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PNL Volume 21 1989 RESEARCH REPORTS
STABLE TRANSFORMATION OF PEA TISSUES AFTER CO-CULTIVATION WITH TWO AGROBACTERIUM TUMEFACIENS STRAINS1
Filippone, E.                                                            C.S. Miglioramento Genetico Ortaggi
CNR, Portici, Italy
and P.F. Lurquin                                                   Program in Genetics and Cell Biology
Washington State University, Pullman, USA
DNA transfer in plants is achieved mainly by direct gene transfer using protoplasts or cells, or by co-cultivation of plant tissues with Agrobacterium spp. harboring Ti-plasmid-derived vectors. In both cases plant regeneration is necessary to obtain transformed plants. As the genus Pisum is difficult to regenerate in vitro, there is at present a lag in engineering this genus. To overcome this problem, co-cultivation experiments were tried using tissues showing the highest morphogenic ability, such as meristematic tissues and epicotyl embryonic axes, on the basis of the tissue culture technique and medium already set up by the authors (2).
Seeds of pea cv. Puget were sown in vitro in sterile conditions on PO medium (MS salts, sucrose 10 g/l, agar 7 g/l, pH 5.8) and left to germinate at 24C under 16 h light/8 h dark in a growth chamber. After three days, germinating embryos were detached from the cotyledons and cut in three parts: apical meristem, epicotyl segment and two cotyledonary node buds. These explants were placed in contact with an overnight culture of Agrobacterium tumefaciens for about two minutes and they were then transferred on P2 medium (MS salts, vitamins as Gamborg B5, sucrose 20 g/1, BAP 5 mg/l, IBA 1 mg/l, agar 7 g/l, pH 5.8). Two Agrobacterium strains were tested, both carrying the pGA472 plasmid (1), containing the chimeric NOS.NPTII.NOS gene which induces resistance to the neomycin antibiotic group in transformed tissues. The 6044 strain was an A281-derived strain that is hypervirulent on several solanaceous plants (3); the 6048 strain is LBA4404, a non-oncogenic derivative of the wild-type strain Ach5, harboring a Ti plasmid deleted of its T-region leaving the vir-region intact (4). The co-cultivation stage was two-days long; after that, explants were washed in P2 liquid medium containing claforan at 500 mg/1, to stop the bacterial growth, and kanamycin at 100 mg/l, to start the selection stage. Explants were subsequently dryed between two sterile paper sheets and left to grow on P2 agarized medium with added antibiotics as above. Explants were transferred monthly on fresh medium and, after 90 days of culture, transformation was scored on the basis of growing calli. The presence of the NPTII gene in transformed tissues and its product were checked, respectively, by dot blot and enzyme assay. The probe for the dot blot was obtained by labeling the NPTII gene isolated from pABDI (kindly supplied by J. Paszkowski) with dCT32P. As a positive control, a line of Nicotiana tabacum transformed cells with the NPTII gene was used.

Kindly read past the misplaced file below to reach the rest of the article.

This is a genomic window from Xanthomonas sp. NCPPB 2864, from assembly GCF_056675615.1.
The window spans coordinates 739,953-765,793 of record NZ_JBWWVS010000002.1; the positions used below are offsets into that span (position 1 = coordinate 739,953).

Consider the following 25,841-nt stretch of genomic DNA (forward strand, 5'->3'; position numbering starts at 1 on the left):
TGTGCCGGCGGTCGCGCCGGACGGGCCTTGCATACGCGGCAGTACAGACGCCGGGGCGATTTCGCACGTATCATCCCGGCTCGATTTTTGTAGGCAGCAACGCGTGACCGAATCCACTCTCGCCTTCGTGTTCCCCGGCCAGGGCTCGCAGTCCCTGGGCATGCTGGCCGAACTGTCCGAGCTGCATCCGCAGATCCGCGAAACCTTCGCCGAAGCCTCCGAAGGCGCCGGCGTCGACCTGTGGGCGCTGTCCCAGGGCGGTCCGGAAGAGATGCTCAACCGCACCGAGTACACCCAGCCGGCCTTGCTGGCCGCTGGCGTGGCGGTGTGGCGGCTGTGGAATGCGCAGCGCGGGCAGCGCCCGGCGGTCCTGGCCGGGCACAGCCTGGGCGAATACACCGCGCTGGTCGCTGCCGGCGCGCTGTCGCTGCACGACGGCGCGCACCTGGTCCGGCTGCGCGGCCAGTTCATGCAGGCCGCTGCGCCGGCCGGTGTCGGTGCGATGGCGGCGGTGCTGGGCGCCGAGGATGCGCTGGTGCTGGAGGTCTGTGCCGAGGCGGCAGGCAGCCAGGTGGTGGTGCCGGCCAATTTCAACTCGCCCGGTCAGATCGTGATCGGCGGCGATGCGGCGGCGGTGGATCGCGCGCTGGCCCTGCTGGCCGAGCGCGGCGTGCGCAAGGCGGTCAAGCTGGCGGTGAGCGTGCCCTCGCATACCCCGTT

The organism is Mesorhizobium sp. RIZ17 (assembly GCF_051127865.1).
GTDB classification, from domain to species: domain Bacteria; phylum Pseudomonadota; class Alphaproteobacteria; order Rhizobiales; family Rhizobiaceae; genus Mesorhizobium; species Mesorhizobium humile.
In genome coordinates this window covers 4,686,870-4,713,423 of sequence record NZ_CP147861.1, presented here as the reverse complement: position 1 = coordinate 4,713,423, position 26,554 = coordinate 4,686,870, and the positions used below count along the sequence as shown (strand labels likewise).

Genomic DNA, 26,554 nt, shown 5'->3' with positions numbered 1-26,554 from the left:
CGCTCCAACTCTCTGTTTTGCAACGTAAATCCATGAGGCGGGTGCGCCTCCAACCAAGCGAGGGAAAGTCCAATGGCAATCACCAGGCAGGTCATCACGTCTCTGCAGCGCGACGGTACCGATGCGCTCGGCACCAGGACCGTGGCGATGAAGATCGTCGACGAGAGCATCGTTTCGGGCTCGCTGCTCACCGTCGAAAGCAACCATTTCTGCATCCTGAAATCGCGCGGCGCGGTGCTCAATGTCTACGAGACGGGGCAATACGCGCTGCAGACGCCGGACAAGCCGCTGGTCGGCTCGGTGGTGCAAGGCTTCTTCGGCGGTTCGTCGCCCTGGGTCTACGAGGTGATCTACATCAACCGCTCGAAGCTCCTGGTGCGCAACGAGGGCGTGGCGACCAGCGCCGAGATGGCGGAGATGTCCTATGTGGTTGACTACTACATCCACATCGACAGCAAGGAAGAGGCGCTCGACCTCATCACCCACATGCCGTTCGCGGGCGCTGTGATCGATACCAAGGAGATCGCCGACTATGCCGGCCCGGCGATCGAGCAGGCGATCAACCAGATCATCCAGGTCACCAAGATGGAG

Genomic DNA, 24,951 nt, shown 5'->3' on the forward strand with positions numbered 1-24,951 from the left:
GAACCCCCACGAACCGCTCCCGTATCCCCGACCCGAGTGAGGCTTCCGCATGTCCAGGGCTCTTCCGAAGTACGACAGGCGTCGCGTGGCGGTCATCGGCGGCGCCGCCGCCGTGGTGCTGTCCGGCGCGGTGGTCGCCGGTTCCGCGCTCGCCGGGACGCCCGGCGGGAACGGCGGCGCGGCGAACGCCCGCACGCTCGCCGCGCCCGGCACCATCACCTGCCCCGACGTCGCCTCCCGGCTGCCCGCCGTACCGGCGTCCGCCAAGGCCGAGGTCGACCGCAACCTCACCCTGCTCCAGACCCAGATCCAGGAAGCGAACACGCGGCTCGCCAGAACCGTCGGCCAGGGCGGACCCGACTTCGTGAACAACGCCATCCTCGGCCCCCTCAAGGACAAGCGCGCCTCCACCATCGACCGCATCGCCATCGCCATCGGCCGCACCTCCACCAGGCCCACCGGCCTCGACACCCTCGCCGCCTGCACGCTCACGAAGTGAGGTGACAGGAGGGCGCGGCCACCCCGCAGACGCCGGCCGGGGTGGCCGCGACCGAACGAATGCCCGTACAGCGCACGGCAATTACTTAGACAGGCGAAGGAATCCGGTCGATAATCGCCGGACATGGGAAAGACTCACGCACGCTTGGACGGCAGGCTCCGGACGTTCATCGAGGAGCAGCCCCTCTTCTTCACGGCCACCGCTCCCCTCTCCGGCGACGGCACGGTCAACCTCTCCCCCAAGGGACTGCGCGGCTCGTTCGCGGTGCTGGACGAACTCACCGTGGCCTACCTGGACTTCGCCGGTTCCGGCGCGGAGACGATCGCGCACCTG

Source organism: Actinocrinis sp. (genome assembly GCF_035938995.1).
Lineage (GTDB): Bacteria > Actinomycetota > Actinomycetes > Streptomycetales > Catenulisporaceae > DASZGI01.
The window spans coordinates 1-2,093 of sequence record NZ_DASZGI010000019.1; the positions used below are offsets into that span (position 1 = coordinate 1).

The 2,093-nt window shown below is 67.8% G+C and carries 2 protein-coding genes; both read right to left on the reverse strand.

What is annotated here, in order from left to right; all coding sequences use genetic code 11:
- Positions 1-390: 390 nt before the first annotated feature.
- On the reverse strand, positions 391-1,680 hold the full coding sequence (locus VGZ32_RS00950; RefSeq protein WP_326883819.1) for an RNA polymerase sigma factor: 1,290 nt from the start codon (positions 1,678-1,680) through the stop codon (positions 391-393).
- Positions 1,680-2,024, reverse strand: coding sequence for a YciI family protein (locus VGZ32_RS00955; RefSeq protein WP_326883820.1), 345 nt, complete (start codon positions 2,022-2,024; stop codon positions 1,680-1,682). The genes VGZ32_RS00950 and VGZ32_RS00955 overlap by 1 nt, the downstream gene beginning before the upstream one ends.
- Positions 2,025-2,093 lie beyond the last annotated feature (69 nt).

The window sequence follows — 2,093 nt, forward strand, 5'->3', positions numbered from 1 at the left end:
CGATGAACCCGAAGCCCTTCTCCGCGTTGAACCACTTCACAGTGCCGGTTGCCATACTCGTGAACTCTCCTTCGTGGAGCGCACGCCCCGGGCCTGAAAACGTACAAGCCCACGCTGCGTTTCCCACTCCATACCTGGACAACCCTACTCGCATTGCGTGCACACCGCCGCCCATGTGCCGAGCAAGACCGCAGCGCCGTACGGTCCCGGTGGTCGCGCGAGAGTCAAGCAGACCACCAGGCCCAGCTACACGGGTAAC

As shown in Fig. 1 and Fig. 2, both the dot blot and enzyme assays successfully demonstrated the stable integration of the NPTII gene after
Contribution no. 39 from C.S. Miglioramento Genetico Ortaggi, CNR
PNL Volume 21 1989 RESEARCH REPORTS                        17
Fig. 1. Assay for nptll enzyme activity in pea transformed calli. The figure shows an autoradiograph of a dot blot assay of total callus protein. Legend: N. tabacum NT1 strain (negative control, A1-D1; positive control, E1-I1); pea controls (epicotyl segment, A2; cotyledonary node bud, B2; apical meristem, C2); pea transformed calli (epicotyl segments, E2-F2; cotyledonary node bud, G2; apical meristem, I2).
Fig. 2. Identification of the NPTII gene in pea transformed calli. The figure shows a dot blot of callus DNA. Legend: N. tabacum strain (negati ve control, A2C2; positive control, A1-C1); pea control (epicotyl segments, A5-C5); pea transformed calli (epicotyl segment, A3; cotyledonary node bud, A4).
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PNL Volume 21 1989 RESEARCH REPORTS
co-cultivation. As reported in Table 1 , no transformation was found in both control and 6048-treated explants, whilst the percentage of transformation varied among the 6044-treated explants with the maximum rate in the epicotyl segments. The efficiency of the 6044 strain could be related to its hypervirulence phenotype. The significant differences in the rate of transformation among the three kinds of explants are probably due to differences in their stage of differentiation.
No regenerants were so far obtained, due to the co-integration of one genes in pea genome, that disturb the normal differentiation of new shoots. Other experiments are now in progress using disarmed hypervirulent Agrobacterium tumefaciens strains in order to induce normal shoot differentiation after transformation.
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1.   An, G. 1986. Plant Physiol. 81:86-91.
2.   Filippone, E. 1985. PNL 17:21.
3.   Hood, E.E., G.L. Helmer, R.T. Fraley, and M.D. Chilton. 1986. J. Bacteriol. 168:1291-1301.
4.   Ooms, G., P.J.J. Hooykaas, R.J.M. Van Veen, P. Van Beelen,
A.J.G. Regensburg-Tuink, and R.A. Schilperoot. 1982. Plasmid 7: 15-29.
Table 1. Callus formation after co-cultivation of pea epicotyl segments, cotyledonary node buds and apical meristems with Agrobacterium tumefaciens strain 6044 and 6048. Data were scored after three months of culture on P2 medium containing kanamycin at 100 mg/l. The number and percentage of green calli is shown in brackets.
Explant
A_.
tumefaciens
No. of Transformed callus growth
strain
explants No. %
Epicotyl
Control
13 0 0
segment
6044
37 16* (9) 43 (24)
6048
10 0 0
Cotyledonary
Control
26 0 0
node bud
6044
69 10* (7) 15 (10)
6048
37 0 0
Apical
Control
19 0 0
meristem
6044
174 6* 3
6048
158 0 0
Differences between explants significant at the 0.001 level.